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DNA catenanes are important objects in biology, foremost as they appear during replication of circular DNA molecules. In this review we analyze how conformational properties of DNA catenanes can be studied by computer simulation. We consider classification of catenanes, their topological invariants and the methods of calculation of these invariants. We briefly analyze the DNA model and the simulation procedure used to sample the equilibrium conformational ensemble of catenanes with a particular topology. We consider how to avoid direct simulation of many DNA molecules when we need to account for the linking-unlinking process. The simulation methods and their comparisons with experiments are illustrated by some examples. We also describe an approach that allows simulating the steady state fraction of DNA catenanes created by type II topoisomerases.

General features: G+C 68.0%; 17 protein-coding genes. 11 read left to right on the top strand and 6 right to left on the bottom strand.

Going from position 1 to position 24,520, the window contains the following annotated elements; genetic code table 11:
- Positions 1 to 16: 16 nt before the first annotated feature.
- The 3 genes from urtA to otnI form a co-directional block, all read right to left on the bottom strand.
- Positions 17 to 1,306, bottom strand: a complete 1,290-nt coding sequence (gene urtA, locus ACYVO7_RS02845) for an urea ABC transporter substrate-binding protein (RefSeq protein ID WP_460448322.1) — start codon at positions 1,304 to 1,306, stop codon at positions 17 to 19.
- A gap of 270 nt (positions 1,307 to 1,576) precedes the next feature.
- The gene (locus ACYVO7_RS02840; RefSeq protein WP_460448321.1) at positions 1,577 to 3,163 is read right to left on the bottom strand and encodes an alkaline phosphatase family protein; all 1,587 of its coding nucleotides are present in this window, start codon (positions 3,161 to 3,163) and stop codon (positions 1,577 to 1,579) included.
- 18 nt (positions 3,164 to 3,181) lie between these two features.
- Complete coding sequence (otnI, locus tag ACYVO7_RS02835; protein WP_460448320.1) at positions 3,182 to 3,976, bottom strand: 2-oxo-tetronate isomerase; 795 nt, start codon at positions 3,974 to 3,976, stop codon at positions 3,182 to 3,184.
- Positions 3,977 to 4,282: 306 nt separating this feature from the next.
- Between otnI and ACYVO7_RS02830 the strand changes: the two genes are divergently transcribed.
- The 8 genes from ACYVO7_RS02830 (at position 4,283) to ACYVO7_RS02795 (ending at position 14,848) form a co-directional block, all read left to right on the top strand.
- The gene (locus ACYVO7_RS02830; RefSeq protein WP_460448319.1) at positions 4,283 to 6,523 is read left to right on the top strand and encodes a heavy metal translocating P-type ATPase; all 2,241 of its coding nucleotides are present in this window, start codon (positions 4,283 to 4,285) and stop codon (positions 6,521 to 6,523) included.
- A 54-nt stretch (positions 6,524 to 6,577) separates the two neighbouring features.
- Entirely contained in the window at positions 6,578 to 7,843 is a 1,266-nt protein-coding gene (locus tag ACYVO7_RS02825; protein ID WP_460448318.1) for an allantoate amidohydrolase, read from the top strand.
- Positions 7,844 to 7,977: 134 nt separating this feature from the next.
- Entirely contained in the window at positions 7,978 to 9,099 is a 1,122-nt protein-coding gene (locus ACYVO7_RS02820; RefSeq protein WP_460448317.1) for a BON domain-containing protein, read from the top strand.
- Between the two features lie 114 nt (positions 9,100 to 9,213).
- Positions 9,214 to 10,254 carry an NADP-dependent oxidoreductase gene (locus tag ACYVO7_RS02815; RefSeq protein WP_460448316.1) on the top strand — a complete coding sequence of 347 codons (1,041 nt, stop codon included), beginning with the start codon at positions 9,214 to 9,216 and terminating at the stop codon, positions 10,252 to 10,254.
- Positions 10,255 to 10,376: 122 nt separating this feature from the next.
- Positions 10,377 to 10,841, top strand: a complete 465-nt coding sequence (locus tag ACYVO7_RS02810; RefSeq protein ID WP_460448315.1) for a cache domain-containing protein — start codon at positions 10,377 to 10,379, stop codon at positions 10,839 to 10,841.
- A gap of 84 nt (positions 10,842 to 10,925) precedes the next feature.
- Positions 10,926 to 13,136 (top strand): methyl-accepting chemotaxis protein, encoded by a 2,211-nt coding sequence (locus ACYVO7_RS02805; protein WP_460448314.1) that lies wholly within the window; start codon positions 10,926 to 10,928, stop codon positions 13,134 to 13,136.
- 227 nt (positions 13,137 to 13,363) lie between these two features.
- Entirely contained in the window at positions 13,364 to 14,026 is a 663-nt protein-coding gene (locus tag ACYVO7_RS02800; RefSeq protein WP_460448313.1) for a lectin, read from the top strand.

DNA topology can be divided into three levels: Supercoiling of individual circular molecules, knots in circular DNA, and formation of links, or catenanes, between two or more DNA molecules. DNA catenanes, as objects, are very important in biology. The complementary strands of circular DNA are highly linked and cannot be replicated without the permanent unlinking of newly synthesized daughter molecules by topoisomerases.1–4 Despite the highly potent topoisomerase activity, however, catenanes of the double-stranded daughter DNAs are formed at the end of the replication, when unreplicated region of circular DNA becomes too small for the topoisomerase action on the parental double helix.1 The catenanes between circular DNA molecules can serve as a model of very long, interwound linear DNA molecules which appear during the replication of linear chromosomes. Catenanes also appear as reaction products of site-specific recombination.5–6 A good understanding of catenane conformational properties is important in studying topoisomerases.2–3,7 A system of braided DNA molecules, as a model of catenanes, has been developed in single-molecular studies.8–11 Over the years, various computational methods have been developed to simulate the conformational and thermodynamic properties of DNA catenanes. These methods are a topic of this review.